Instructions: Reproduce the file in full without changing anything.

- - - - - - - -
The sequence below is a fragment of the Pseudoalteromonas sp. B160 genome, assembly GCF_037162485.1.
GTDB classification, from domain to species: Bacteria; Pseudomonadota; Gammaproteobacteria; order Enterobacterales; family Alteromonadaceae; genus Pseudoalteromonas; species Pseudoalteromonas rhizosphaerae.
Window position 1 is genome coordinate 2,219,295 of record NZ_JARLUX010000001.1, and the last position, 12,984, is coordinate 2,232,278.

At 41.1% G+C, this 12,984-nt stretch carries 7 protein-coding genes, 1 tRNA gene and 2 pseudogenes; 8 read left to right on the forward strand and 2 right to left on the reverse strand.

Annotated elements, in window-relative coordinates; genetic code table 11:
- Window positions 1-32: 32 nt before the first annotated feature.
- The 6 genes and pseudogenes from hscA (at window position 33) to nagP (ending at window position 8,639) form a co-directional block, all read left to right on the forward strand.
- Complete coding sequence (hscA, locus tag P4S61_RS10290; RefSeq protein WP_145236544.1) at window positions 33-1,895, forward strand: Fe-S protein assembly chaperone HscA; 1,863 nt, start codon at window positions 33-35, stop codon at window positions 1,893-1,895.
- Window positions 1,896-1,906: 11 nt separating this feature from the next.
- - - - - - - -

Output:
The sequence below is a fragment of the Pseudoalteromonas sp. B160 genome, assembly GCF_037162485.1.
GTDB classification, from domain to species: Bacteria; Pseudomonadota; Gammaproteobacteria; order Enterobacterales; family Alteromonadaceae; genus Pseudoalteromonas; species Pseudoalteromonas rhizosphaerae.
Window position 1 is genome coordinate 2,219,295 of record NZ_JARLUX010000001.1, and the last position, 12,984, is coordinate 2,232,278.

At 41.1% G+C, this 12,984-nt stretch carries 7 protein-coding genes, 1 tRNA gene and 2 pseudogenes; 8 read left to right on the forward strand and 2 right to left on the reverse strand.

Annotated elements, in window-relative coordinates; genetic code table 11:
- Window positions 1-32: 32 nt before the first annotated feature.
- The 6 genes and pseudogenes from hscA (at window position 33) to nagP (ending at window position 8,639) form a co-directional block, all read left to right on the forward strand.
- Complete coding sequence (hscA, locus tag P4S61_RS10290; RefSeq protein WP_145236544.1) at window positions 33-1,895, forward strand: Fe-S protein assembly chaperone HscA; 1,863 nt, start codon at window positions 33-35, stop codon at window positions 1,893-1,895.
- Window positions 1,896-1,906: 11 nt separating this feature from the next.